Sydney Web Guide
A poetic, personal, candid and richly descriptive account of over 40 journeys, on foot, in a kayak and by campervan to different parts of the South Coast of New South Wales over the last twenty years. It includes observations of animals, plants, people, history, ship wrecks, ecology, lakes and islands, and encounters with cuckoos, terns, owls, snakes, sugar gliders, manta rays, dolphins, whales, emus, dingos, cicadas, ant lions, ticks, lace monitors, strangler figs and prickly pear as well as greenies, botanists, bushwalkers, young lovers, locals, park rangers and canoeists. Anecdotes, poems and photos bring every beach, rock pool, headland, river and lagoon to life.
This book presents a collection of papers which evaluate the achievements of the Australian Trade Practices Act 1974 in making Australian markets more competitive. The contributors have all played major roles in Australian and New Zealand antitrust actions, either as expert economic witnesses, as antitrust enforcers, as judges or as quasi-judicial administrators. No other publication presents such in-depth economic analysis of the Act and the cases decided under it in its first two decades of its operation. As well as an introductory paper, this collection includes a foreword by the Hon. George Gear, Assistant Treasurer of the Australian Government and Minister responsible for the administration of the Act, plus two broad analytical overviews of the last two decades of Australian antitrust actions by two economists who have continually been at the heart of antitrust proceedings. In addition, papers are provided which give a judicial view of the Act and economic analysis, which compare the Act with its New Zealand counterpart. Other contributions look in detail at those sections of the Act which cover mergers, misuse of market power, price-fixing and vertical practices. The book shows that the Act has had a major impact on Australian market behavior. Judges, lawyers and economists between them have produced a truly Australian approach to antitrust, which has reflected overseas trends in both law and economics, as well as developed a unique Australian flavor. The book will be of interest to academic and practicing lawyers and economists, judges and corporate executives. It will be essential reading for Australian students in undergraduate courses in antitrust law, business regulation, antitrust economics and industrial organization. It provides by far the most comprehensive economic evaluation of Australian antitrust yet published and so will be the definitive source of information on this topic for non-Australians interested in comparative antitrust legislation and enforcement issues.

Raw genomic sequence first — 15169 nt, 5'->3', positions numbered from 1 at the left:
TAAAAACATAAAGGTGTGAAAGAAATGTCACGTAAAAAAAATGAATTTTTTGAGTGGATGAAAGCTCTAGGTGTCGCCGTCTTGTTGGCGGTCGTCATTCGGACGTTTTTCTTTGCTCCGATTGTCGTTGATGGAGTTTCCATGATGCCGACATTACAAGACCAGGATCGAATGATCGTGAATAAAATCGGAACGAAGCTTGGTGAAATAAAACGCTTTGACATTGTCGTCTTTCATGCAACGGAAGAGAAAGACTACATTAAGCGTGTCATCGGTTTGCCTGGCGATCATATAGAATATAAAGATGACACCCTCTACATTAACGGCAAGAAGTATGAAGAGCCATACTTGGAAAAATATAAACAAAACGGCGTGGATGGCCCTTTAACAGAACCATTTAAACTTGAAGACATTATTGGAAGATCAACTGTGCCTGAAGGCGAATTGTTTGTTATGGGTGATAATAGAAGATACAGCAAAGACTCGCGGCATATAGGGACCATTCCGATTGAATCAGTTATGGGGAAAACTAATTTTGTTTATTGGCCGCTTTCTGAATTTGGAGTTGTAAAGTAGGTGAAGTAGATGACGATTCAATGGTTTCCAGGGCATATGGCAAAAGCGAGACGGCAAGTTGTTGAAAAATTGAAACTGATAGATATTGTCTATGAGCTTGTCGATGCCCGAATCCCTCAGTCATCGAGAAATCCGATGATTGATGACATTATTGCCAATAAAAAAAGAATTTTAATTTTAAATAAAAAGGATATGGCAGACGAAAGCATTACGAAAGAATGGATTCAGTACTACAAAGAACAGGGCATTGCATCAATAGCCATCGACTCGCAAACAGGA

In a world of increasingly mixed identities, what does it mean to belong? As western democracies increasingly curtail their support for multiculturalism, how can migrants establish belonging as citizens? A Muslim Diaspora in Australia explores how a particular migrant group has faced the challenges of belonging. The author illustrates how Bosnian migrants in Australia have sought to find places for themselves as migrants, as refugees, and as Muslims, in Australia and Australian society. Challenging the methodological nationalism that tends to dominate discussions of migrant identities, the author exposes the ways in which dignity emerges as a dominant concern for people as they relate to varied local, national and translational contexts. Very little is known about how migrants themselves read and react to the multiple challenges of belonging and this pioneering work offers a timely and much needed critical insight into what it means to belong.
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